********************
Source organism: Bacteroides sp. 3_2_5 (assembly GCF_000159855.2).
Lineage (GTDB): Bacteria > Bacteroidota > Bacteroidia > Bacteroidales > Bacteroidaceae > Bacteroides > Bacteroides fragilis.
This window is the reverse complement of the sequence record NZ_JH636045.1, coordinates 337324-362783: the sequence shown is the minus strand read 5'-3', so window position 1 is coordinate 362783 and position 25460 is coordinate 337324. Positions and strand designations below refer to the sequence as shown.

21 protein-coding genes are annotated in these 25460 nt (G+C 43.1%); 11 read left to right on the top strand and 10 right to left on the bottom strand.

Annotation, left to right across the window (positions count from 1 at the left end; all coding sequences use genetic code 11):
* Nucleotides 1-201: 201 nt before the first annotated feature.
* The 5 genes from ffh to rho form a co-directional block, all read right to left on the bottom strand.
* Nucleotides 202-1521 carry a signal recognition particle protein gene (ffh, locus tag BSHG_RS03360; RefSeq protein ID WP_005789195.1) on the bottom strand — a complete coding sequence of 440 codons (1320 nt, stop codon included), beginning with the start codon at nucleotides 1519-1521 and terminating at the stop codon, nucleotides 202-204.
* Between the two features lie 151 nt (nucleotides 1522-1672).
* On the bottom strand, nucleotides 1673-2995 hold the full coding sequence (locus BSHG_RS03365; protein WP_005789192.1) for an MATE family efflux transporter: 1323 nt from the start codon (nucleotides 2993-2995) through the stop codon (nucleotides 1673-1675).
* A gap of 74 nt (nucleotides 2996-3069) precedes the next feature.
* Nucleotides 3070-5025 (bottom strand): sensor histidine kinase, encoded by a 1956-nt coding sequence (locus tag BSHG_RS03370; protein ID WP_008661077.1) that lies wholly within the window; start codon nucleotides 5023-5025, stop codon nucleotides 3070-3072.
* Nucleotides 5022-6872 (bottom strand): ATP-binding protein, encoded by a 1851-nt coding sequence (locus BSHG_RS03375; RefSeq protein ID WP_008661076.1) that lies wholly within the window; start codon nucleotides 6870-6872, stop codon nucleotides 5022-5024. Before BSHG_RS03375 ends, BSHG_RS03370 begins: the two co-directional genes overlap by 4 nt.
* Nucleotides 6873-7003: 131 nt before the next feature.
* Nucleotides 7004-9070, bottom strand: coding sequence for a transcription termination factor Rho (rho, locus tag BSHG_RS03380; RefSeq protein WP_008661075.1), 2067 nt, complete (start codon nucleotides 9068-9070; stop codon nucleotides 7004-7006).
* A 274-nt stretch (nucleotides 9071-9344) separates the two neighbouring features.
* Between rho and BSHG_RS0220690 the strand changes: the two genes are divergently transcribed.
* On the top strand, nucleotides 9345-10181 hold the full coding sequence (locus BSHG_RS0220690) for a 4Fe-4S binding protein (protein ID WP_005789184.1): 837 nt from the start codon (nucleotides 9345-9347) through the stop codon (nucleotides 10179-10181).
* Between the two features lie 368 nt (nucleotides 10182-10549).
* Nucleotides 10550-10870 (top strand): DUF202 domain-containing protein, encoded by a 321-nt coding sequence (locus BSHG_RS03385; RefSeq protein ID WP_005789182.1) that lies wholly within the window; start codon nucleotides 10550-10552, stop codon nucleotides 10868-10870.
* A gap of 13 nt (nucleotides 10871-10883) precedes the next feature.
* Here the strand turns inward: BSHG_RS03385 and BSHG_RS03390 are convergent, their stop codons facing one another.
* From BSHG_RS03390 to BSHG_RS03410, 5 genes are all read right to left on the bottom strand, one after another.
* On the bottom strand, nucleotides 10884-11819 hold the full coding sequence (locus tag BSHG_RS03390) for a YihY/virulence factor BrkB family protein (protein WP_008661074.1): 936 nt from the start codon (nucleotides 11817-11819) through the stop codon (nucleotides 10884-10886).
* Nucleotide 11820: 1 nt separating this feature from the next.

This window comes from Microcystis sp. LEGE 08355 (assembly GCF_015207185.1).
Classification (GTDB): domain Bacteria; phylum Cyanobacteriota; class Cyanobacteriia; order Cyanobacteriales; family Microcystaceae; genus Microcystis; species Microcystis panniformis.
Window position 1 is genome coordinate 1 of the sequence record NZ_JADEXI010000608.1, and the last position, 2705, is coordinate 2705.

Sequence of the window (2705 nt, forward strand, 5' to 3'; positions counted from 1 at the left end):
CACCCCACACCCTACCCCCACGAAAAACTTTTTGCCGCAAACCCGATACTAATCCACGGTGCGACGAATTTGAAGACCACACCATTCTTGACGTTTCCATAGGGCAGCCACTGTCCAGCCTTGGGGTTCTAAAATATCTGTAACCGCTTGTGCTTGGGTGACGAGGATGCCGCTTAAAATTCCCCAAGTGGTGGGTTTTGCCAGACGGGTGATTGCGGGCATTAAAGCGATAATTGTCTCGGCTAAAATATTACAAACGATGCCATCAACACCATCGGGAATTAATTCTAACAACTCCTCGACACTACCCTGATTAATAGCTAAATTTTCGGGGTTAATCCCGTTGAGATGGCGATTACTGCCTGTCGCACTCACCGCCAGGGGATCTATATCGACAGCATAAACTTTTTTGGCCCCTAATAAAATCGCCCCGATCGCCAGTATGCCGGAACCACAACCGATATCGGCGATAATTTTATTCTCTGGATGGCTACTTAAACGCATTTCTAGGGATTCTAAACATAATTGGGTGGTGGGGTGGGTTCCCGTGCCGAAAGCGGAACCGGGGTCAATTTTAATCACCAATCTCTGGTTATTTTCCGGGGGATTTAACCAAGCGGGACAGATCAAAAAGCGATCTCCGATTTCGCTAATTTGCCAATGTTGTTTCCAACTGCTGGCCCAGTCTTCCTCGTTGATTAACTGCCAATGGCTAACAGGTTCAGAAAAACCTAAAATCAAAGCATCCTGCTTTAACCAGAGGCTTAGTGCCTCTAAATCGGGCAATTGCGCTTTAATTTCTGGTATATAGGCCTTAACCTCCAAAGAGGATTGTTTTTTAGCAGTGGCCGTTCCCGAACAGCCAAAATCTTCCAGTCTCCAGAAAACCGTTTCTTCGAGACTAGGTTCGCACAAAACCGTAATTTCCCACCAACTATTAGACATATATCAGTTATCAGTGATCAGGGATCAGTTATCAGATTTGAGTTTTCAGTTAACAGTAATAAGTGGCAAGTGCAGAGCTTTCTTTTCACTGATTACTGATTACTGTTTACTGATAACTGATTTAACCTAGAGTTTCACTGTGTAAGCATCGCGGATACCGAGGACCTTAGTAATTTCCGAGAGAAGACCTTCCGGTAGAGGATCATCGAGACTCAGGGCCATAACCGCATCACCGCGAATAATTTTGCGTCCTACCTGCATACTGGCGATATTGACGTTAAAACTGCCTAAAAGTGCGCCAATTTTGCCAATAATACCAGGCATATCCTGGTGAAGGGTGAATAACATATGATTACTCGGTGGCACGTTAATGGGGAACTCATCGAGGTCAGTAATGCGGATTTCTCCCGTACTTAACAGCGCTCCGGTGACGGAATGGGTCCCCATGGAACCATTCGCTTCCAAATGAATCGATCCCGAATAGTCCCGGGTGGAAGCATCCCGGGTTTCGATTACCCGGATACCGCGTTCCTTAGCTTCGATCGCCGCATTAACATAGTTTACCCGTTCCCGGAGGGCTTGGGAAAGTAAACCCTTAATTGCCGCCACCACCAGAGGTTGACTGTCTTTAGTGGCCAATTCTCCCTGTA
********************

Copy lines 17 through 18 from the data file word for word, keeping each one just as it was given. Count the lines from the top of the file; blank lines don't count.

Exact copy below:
* Between rho and BSHG_RS0220690 the strand changes: the two genes are divergently transcribed.
* On the top strand, nucleotides 9345-10181 hold the full coding sequence (locus BSHG_RS0220690) for a 4Fe-4S binding protein (protein ID WP_005789184.1): 837 nt from the start codon (nucleotides 9345-9347) through the stop codon (nucleotides 10179-10181).